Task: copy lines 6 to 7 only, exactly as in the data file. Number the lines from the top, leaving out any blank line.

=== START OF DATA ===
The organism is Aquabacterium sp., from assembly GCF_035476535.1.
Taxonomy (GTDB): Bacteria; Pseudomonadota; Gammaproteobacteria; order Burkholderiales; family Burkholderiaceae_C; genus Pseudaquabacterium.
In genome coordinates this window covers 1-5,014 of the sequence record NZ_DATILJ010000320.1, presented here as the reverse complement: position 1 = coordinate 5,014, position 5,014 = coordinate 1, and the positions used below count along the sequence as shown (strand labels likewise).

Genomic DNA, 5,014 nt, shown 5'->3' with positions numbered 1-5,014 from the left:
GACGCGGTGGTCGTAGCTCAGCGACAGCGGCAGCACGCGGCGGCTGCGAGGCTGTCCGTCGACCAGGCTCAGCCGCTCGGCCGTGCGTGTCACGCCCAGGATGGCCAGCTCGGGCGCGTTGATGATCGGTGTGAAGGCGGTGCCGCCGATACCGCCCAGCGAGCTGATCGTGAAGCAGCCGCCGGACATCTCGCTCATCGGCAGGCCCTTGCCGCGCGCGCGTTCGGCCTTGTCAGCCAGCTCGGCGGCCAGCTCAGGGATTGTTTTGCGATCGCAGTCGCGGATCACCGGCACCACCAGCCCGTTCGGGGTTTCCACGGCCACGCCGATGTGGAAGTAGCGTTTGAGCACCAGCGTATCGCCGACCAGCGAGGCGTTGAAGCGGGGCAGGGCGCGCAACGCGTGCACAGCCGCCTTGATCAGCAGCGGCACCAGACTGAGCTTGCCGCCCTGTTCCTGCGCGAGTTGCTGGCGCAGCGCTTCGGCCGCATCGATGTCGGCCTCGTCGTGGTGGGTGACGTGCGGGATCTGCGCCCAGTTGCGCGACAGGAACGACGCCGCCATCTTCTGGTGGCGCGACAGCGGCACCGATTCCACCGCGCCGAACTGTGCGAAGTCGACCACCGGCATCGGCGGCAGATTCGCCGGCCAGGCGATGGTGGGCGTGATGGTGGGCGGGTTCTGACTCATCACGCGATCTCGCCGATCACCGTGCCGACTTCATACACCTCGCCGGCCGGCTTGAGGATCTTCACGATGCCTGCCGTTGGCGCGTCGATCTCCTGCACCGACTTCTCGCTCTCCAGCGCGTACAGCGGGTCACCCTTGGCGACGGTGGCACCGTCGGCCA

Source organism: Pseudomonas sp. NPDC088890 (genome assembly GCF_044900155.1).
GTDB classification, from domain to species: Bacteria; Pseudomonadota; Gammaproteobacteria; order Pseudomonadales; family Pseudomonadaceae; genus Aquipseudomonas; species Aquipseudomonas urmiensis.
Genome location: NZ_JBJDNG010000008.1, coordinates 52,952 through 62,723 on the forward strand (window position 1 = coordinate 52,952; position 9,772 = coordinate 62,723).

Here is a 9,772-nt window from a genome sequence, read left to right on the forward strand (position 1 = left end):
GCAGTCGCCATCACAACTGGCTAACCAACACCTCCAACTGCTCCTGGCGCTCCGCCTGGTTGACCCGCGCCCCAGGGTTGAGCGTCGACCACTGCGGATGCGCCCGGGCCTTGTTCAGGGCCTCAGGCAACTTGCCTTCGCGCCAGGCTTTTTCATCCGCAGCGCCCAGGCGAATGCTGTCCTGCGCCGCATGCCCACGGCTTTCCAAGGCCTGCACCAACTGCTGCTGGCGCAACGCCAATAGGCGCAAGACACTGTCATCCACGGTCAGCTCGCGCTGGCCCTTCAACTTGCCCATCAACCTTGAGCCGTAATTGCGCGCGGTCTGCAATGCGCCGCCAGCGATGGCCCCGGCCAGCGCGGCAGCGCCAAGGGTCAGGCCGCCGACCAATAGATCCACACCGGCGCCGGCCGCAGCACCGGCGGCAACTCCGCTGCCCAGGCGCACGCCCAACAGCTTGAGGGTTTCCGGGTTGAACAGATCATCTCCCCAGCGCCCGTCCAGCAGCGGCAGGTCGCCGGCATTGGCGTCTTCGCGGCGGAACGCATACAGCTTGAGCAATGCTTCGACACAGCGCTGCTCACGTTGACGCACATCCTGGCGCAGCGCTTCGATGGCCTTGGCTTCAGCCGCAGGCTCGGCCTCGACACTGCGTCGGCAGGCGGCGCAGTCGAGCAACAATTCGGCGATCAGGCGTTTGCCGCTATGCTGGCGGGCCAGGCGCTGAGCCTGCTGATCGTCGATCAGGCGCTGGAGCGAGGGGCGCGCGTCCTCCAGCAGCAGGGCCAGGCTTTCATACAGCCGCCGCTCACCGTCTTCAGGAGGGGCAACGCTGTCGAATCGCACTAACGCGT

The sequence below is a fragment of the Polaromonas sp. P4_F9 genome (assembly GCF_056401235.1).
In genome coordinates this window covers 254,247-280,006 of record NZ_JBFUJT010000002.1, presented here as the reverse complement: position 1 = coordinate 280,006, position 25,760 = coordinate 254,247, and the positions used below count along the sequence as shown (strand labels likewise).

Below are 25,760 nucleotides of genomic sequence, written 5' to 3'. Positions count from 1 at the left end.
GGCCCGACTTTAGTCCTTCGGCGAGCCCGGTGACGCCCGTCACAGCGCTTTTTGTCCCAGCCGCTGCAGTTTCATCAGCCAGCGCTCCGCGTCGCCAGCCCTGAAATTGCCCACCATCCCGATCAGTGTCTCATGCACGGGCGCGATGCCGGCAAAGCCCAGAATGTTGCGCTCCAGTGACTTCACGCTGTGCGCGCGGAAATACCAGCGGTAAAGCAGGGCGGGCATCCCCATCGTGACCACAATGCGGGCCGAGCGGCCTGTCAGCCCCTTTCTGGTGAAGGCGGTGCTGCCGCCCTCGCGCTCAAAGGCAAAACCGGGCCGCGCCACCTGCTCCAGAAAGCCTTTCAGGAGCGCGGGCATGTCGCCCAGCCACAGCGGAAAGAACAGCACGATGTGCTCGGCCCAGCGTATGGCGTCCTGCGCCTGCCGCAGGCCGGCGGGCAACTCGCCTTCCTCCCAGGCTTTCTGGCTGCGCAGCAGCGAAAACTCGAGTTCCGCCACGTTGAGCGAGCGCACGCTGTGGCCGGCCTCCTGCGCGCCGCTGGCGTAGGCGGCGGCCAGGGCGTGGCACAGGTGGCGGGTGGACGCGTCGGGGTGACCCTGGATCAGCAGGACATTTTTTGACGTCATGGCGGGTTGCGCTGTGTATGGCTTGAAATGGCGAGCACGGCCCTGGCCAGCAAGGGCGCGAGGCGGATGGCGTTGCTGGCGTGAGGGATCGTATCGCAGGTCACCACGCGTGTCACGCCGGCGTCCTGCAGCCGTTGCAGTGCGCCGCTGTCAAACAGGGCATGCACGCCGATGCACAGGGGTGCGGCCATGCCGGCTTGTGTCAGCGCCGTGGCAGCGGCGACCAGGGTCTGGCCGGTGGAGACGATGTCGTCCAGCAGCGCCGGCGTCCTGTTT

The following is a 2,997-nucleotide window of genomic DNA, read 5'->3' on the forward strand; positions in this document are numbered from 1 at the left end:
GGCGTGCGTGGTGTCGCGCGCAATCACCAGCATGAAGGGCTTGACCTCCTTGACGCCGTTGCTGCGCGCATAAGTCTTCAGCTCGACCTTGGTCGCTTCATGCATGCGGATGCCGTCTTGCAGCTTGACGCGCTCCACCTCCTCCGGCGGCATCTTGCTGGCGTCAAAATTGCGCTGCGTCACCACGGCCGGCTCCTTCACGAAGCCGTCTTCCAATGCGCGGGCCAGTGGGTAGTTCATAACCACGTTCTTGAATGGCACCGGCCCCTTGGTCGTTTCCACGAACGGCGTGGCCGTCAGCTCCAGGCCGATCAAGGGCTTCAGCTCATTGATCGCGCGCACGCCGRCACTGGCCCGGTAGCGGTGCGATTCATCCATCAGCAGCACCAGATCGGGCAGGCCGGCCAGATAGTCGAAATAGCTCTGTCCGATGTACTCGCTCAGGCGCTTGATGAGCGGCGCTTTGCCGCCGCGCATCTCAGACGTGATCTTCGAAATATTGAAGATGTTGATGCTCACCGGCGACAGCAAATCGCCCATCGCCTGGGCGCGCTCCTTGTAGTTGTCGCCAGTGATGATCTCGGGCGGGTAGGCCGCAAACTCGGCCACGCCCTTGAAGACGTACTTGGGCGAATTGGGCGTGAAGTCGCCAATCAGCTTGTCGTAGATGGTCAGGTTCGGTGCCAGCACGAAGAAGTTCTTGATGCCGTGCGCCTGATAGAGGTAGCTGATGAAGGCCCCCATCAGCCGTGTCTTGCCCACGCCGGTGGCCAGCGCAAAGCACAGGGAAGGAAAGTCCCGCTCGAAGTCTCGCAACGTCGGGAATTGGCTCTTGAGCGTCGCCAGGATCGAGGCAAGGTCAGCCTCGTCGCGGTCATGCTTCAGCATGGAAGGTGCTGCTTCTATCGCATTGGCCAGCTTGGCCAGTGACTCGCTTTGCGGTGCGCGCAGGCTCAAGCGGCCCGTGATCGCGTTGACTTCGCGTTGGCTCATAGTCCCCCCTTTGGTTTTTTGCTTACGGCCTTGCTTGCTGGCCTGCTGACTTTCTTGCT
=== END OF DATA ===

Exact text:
Source organism: Pseudomonas sp. NPDC088890 (genome assembly GCF_044900155.1).
GTDB classification, from domain to species: Bacteria; Pseudomonadota; Gammaproteobacteria; order Pseudomonadales; family Pseudomonadaceae; genus Aquipseudomonas; species Aquipseudomonas urmiensis.